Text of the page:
Credit: NTU SingaporeA 50-year-old puzzle in statistical mechanics has been solved by an international team of researchers who have proved that two-dimensional (2D) liquids have fundamentally different dynamical properties to three-dimensional (3D) liquids.
Researchers routinely use 2D experiments and simulations to represent 3D liquids, simply because studies in 2D are easier to do.
With these studies, physicists aim at rationalizing familiar macroscopic fluid properties, such as the viscosity, in terms of the microscopic motion of the particles, which in 2D can be directly visualized.
The team led by associate professor Massimo Pica Ciamarra at Nanyang Technological University, Singapore (NTU Singapore) set out to understand the 'thermal motion' of atoms in 2D and 3D liquids.
Using a mix of pen-and-paper calculations and numerical simulations, they predicted that atoms in 2D liquids can travel for long distances before effectively 'forgetting' their initial positions. This behavior gives rise to a subtle collective motion of the atoms, of a sort that had previously only been thought to occur in solids.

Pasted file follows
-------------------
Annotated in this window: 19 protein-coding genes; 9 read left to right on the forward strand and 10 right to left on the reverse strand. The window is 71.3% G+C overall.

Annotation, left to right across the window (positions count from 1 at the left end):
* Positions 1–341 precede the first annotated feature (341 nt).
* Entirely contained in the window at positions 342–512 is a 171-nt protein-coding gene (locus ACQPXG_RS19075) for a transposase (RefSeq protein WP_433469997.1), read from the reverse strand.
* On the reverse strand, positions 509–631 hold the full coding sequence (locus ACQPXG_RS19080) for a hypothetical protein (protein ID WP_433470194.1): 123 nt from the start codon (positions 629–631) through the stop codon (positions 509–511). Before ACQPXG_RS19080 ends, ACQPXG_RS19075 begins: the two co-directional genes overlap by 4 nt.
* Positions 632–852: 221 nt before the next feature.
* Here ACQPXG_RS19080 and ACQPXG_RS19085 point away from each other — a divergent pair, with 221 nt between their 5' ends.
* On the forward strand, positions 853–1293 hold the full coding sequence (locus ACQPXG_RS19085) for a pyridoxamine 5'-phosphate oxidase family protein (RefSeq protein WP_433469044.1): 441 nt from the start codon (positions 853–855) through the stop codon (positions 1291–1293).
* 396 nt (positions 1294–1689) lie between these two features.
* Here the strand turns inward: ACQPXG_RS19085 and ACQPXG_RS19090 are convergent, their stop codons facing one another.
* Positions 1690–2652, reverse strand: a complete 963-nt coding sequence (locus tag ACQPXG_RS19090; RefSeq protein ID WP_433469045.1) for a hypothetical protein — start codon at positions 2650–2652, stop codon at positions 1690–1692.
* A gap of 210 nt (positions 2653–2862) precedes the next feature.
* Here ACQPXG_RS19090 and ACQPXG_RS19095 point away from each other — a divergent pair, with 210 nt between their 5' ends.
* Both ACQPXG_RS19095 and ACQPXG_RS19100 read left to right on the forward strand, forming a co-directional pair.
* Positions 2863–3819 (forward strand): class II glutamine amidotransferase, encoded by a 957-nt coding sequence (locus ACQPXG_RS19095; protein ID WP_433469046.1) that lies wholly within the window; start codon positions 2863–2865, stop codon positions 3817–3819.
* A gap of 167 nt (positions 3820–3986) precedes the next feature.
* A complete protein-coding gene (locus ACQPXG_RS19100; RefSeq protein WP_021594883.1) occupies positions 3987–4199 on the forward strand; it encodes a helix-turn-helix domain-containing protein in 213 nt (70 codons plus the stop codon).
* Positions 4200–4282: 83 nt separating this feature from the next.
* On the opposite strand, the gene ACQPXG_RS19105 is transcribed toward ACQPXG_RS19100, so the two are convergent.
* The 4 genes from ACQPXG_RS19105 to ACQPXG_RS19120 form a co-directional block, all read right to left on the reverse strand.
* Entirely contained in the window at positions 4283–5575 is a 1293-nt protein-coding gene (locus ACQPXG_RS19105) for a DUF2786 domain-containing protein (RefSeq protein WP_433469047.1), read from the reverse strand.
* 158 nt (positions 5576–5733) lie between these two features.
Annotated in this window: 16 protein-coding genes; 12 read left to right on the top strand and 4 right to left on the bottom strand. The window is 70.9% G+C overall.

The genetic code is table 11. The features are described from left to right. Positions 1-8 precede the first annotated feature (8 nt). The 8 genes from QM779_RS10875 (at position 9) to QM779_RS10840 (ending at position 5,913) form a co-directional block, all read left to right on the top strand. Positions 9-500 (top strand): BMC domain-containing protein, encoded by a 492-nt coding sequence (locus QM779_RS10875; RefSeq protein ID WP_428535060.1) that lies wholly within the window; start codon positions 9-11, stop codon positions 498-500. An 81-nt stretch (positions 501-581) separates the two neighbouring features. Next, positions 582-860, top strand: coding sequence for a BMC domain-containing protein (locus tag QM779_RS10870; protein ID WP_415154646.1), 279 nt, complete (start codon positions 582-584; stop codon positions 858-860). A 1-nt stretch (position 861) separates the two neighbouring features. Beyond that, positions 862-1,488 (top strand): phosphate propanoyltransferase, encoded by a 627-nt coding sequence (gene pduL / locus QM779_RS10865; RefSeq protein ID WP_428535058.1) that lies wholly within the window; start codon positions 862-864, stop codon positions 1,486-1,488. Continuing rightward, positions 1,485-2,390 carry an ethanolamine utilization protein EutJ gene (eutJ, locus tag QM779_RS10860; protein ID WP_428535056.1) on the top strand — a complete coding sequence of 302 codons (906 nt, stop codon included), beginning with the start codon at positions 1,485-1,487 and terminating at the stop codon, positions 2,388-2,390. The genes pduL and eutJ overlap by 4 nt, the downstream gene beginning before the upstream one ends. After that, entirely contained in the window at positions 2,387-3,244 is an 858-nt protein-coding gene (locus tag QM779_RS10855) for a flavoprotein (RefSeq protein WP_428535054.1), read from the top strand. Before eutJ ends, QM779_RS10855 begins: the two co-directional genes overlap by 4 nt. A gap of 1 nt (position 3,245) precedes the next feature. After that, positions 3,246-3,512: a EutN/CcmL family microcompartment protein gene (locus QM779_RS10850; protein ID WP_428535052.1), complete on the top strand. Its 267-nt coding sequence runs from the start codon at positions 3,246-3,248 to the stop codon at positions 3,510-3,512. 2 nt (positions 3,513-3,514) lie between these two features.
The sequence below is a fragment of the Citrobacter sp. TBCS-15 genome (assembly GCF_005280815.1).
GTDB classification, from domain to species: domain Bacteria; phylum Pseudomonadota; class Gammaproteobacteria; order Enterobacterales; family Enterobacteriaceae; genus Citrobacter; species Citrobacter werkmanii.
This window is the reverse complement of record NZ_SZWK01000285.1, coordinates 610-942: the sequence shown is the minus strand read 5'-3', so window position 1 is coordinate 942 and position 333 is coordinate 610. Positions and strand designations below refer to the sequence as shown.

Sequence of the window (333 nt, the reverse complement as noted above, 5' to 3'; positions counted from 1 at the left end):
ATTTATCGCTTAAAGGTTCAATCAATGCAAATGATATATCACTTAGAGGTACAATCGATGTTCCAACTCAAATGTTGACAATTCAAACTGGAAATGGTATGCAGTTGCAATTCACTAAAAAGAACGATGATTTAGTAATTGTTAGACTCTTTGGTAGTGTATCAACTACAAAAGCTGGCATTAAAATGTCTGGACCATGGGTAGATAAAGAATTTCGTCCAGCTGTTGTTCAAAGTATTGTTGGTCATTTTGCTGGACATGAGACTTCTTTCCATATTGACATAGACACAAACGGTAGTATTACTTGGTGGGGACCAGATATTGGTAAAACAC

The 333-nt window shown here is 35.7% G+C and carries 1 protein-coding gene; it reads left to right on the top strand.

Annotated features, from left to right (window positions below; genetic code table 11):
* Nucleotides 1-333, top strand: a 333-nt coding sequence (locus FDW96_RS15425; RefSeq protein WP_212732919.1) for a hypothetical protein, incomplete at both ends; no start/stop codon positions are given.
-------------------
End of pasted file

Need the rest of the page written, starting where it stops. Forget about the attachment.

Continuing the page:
To confirm their theoretical findings, the researchers performed experiments that tracked the motions of colloidal particles under a microscope. In ordinary three-dimensional liquids, such particles execute a type of random motion known as Brownian motion.
But in two-dimensional liquids, the team was able to demonstrate that the Brownian motion is overlaid on large-scale collective motions. This collective motion was previously believed to only occur in 2D solids, as predicted in the 1960s by Mermin and Wagner.
Credit: NTU Singapore
The proof of the fundamental difference between 2D and 3D liquids was obtained by researchers at NTU Singapore, the Jawaharlal Nehru Centre for Advanced Scientific Research in India, the University of Science and Technology of China, and the University of California (Los Angeles) in the United States. Their work was published in November in the Proceedings of the National Academy of Sciences (PNAS).
"Our discovery shows that two-dimensional liquids and three-dimensional liquids are not just variants of each other, but fundamentally different types of matter," said Ciamarra.
"Our findings help to explain many puzzling differences between the dynamical properties of two- and three-dimensional liquids, which had been reported in the scientific literature," said Ciamarra. "It is only in 2D, not in 3D or higher dimensions, that the relaxation time is not inversely proportional to the diffusivity of the particles."
"To extract relevant information on the dynamics of 3D liquids from the 2D investigations" added Dr. Y.-W. Li, co-author of this study, "researchers need to develop a way to selectively filter-out the effect of the observed collective particle oscillations."